AARP Eye Center
LIKE SNOWFLAKES or fingerprints, the phantom noises that are heard by the 50 million American adults with tinnitus are unique. Some sufferers are tortured by constant buzzing; others, by hissing or ringing. For Los Angeles independent TV producer Nick Stein, 65, it’s a monotonous, high-pitched whistle that started after a night working in the studio in 2005. “When it’s really loud, it’s really horrible,” he says.
Stein’s mindfulness meditation practice helped him keep his severe tinnitus in perspective, but it wasn’t enough for him. In 2017, he began using a sound-therapy system that pipes the same high-pitched squealing tone he hears all day into his ears at night, via earbuds that he wears while he sleeps.
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“Doubling the sound seems crazy, but the brain is plastic — it slowly becomes habituated so you notice the sound less and less,” Stein notes. “After three months my tinnitus receded into the background. I go back to the system periodically to stay habituated. It really helps.”
Stein used a device called the Levo System, which is adjusted before first use to play a tone that closely matches the pitch and texture of a tinnitus sufferer’s unique phantom sound. “I worked with my audiologist so the sound mimicked my tinnitus exactly,” Stein says. Research shows that this type of sound therapy helps people react less to their tinnitus and can even make the problematic noise fade into the background.
Tinnitus most often results from damage to sound-sensing hairs in the inner ear, which can be caused by sudden or chronic noise exposure or simply by aging. (Some medications, such as painkillers and antibiotics, can also cause tinnitus, although the noises usually stop once the medication is discontinued.) Nerves connected to the hairs go rogue, transmitting a nonexistent sound to the brain, similar to phantom limb syndrome.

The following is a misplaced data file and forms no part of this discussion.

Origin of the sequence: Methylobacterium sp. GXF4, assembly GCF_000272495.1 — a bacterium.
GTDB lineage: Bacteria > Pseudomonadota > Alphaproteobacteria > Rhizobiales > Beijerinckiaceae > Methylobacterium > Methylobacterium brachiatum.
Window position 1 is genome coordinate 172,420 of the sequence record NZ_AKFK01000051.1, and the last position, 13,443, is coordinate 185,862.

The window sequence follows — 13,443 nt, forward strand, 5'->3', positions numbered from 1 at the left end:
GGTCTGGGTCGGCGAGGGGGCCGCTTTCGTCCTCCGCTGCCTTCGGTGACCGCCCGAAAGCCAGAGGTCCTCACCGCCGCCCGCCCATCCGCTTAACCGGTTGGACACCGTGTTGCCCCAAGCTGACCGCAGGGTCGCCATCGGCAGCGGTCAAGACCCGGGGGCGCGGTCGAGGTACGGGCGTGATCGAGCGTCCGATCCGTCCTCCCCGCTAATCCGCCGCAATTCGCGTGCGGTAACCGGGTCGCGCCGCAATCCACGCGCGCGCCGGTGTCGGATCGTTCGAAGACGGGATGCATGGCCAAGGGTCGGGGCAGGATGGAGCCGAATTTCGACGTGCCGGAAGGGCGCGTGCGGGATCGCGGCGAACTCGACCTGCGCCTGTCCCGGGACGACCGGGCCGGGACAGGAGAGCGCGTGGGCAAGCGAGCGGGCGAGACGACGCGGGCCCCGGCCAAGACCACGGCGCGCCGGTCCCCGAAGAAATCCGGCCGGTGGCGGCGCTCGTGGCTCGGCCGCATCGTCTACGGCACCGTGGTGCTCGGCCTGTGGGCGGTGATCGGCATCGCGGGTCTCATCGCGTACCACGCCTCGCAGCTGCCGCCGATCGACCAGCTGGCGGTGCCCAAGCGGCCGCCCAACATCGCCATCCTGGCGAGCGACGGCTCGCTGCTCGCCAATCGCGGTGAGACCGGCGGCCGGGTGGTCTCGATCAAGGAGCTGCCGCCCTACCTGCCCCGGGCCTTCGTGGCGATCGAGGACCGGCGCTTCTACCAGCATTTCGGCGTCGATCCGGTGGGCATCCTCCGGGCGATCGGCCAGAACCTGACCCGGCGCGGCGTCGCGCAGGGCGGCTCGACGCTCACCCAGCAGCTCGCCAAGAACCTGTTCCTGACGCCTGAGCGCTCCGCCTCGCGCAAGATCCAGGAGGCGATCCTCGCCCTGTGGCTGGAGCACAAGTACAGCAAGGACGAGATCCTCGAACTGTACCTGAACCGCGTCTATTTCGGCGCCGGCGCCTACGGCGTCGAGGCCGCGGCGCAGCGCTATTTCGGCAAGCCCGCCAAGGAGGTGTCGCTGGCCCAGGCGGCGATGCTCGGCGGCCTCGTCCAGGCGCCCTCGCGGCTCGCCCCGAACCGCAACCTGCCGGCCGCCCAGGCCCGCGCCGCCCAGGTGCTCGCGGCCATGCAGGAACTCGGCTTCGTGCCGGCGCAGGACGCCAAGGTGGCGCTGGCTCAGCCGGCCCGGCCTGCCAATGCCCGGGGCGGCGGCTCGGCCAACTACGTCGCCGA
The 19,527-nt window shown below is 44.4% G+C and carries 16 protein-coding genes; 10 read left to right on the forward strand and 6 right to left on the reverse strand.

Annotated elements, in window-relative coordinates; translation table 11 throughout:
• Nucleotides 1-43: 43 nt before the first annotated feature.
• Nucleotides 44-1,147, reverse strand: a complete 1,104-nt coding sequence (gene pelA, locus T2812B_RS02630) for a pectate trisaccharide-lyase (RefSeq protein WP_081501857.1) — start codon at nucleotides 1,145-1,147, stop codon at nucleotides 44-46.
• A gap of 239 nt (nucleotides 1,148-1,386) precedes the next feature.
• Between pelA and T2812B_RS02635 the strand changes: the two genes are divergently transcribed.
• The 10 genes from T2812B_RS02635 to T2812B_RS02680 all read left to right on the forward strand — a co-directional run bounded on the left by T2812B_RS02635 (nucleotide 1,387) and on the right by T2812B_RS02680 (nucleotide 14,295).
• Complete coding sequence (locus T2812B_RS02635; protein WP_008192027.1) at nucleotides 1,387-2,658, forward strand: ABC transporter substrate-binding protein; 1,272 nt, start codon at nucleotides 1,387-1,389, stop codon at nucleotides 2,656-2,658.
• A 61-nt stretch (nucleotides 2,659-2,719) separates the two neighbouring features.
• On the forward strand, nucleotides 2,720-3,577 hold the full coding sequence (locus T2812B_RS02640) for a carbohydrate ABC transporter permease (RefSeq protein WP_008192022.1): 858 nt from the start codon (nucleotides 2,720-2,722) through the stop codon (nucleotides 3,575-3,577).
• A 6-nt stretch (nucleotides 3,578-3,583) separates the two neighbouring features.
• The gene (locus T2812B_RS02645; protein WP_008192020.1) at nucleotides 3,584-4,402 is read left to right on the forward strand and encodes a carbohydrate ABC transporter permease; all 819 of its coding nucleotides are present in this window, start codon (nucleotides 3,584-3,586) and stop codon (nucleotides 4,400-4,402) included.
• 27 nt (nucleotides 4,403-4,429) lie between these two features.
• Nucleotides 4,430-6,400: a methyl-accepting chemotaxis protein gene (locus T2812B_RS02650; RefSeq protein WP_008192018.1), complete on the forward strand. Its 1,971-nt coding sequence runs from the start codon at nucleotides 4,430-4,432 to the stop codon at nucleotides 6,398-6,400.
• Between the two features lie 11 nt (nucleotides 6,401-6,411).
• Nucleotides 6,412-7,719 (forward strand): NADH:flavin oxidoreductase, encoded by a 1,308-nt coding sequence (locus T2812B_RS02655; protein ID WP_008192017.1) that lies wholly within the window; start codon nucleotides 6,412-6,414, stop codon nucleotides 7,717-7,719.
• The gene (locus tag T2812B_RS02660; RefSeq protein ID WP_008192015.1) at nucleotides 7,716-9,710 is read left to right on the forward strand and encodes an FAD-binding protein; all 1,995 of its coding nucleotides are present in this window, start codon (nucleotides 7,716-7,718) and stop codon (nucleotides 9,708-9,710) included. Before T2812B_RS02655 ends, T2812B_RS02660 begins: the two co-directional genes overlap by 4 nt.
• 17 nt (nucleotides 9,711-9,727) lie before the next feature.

Habituation therapies help train the brain to pay less attention to the false signals generated by the ear, explains Stein’s otolaryngologist, Yu-Tung Wong, of Cedars-Sinai Medical Center in Los Angeles. “What you’re trying to do with most tinnitus treatments is to make the sound more tolerable,” Wong recently told CBS News. “It’s very difficult to say that you’re going to make the sound disappear completely.”
Meditation and cognitive behavioral therapy are still the primary options against this as-yet-uncurable condition, according to the American Academy of Otolaryngology. Stein, who produced the series Border Wars for National Geographic and teaches mindfulness meditation to law enforcement officers, says he feels less irritable and more able to focus now that he combines his traditional therapy with occasional Levo treatments.
“Stress and disruptions in my daily routine — like when I travel — seem to make the tinnitus louder again,” he adds. “So I’ll put my earbuds back in for a couple of nights.”